And then, there is the 3 years access at the top tier "subscription" if you like. It is 59.99$. A subscription that you pay every 3 years is kind of rare. The idea here is that for most engaged players, we don't want them to have to pay on a regular basis and also for us to engage accordingly to the numbers on more long term. If we support the game for 3 years and they are still there, we hope they will be happy with our work and renew their subscription. We set a top limit to it because most engaged players can sometimes spend a lot and that we want to leave no one out of the track. Of course that amount is a lot, but 20$ per year is still something we believe is ok for one of your top online activity.

Finally, the post started because someone wished for a lifetime access, and it's a very delicate question, since if you give it, it's somehow a lie in a way or another since you can not commit to a clear end of "lifetime" We still operate games since 15 years, so we know how penible it could be. We are even still loading maps made in 2006 in the most recent Stadium edition. So, instead of being virtually commited to "at least 5 more years" of support, we decided to be as honnest as possible by not selling a "lifetime" access. And this is why we think that 3 years is a good delay.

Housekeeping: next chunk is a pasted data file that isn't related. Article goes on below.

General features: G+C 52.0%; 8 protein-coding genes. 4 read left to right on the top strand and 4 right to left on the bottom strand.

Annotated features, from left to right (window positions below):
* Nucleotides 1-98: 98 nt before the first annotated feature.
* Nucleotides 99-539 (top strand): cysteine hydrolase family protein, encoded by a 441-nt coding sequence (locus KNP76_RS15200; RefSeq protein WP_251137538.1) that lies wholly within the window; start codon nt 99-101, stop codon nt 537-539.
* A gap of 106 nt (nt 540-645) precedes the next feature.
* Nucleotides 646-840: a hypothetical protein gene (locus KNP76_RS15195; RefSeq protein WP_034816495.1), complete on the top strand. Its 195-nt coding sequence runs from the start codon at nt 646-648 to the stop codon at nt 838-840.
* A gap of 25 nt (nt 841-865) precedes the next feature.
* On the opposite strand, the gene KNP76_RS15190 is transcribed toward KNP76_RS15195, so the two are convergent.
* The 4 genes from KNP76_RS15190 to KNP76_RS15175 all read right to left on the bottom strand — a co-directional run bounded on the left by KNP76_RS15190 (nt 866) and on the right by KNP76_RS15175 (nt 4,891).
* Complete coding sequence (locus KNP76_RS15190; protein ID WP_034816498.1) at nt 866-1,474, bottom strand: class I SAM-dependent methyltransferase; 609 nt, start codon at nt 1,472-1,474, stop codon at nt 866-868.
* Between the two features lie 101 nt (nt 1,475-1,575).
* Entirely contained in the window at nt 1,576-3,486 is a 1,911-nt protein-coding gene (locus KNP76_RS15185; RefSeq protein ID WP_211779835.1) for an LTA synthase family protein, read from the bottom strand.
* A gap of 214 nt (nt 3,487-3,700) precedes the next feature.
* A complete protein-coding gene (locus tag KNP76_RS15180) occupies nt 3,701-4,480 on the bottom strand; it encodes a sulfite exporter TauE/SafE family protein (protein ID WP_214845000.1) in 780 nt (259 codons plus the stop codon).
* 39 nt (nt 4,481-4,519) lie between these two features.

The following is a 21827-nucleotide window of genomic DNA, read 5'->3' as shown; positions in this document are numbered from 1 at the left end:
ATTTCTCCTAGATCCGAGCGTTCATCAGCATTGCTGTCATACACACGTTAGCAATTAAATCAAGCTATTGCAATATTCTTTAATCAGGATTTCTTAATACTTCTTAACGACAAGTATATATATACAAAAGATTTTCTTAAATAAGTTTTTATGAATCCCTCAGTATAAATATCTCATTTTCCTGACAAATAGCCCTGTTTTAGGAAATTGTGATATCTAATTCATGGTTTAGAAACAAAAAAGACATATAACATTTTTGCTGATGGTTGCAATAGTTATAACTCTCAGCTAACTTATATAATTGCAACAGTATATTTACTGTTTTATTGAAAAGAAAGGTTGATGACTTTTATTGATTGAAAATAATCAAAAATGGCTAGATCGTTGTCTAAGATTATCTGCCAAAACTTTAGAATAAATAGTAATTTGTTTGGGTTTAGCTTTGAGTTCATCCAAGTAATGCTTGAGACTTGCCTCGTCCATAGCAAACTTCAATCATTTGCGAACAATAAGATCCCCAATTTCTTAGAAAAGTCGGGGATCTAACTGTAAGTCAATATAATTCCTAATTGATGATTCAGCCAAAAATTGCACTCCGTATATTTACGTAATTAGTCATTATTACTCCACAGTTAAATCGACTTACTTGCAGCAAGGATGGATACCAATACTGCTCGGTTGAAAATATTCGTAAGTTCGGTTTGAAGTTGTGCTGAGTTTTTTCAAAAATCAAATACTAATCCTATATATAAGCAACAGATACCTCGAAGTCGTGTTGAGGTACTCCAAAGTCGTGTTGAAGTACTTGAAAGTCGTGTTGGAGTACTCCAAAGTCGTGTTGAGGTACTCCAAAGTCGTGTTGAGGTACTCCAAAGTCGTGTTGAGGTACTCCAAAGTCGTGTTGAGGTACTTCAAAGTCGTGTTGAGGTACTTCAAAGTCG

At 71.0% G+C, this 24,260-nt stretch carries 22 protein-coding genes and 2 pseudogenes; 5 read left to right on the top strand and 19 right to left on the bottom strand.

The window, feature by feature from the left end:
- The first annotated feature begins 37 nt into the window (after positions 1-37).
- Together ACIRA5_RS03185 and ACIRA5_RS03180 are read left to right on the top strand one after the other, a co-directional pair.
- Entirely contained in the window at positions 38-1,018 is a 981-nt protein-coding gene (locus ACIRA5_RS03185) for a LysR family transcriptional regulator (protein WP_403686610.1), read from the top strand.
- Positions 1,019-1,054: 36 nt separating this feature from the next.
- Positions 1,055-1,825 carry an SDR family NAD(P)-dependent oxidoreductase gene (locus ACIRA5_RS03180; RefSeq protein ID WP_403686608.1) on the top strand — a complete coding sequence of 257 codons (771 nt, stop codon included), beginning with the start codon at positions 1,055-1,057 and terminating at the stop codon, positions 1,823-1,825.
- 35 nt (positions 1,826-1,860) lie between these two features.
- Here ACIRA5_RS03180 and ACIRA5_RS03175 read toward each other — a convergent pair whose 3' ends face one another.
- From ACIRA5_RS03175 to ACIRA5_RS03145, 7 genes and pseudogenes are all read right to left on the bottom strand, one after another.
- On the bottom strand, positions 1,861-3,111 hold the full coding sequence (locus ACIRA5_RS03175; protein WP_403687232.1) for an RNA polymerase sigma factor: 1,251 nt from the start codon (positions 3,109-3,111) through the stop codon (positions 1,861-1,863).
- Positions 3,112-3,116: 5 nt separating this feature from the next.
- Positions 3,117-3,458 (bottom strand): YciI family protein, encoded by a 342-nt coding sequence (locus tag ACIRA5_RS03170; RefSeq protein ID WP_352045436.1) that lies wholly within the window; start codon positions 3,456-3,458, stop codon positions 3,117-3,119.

I will quote a player answer made on another press article on this topic
"How to make news out of nothing. You took the small part of community, which is Reddit, and focused on their opinion, ignoring the vast majority which is supportive of the new payment model. "
I don't think it is nothing, because money is very important, but I hope people can see that our model maybe align in a better way with players needs, in our case, than DLCs, microtransactions, yearly sequels or monthly subscription.

Thank you for reading all this.
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James Batchelor UK Editor, GamesIndustry.bizA year ago
@Florent Castelnerac: Thank you so much for your comments, Florent. I will endeavour to update our article as soon as I can.
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Show all comments (6)
Florent Castelnerac Managing Director, NadeoA year ago
@James Batchelor: I posted it there with my super frenchglish
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Willem Mertens Freelance Business Developer A year ago
The pricing seems very fair, especially since there is a free option.
That said, I wonder why they've chosen a subscription model specifically. Most people are a little wary when it comes to subscriptions, and there are plenty of ways to make money off games currently.
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Florent Castelnerac Managing Director, NadeoA year ago
@James Batchelor: Thank you for the update.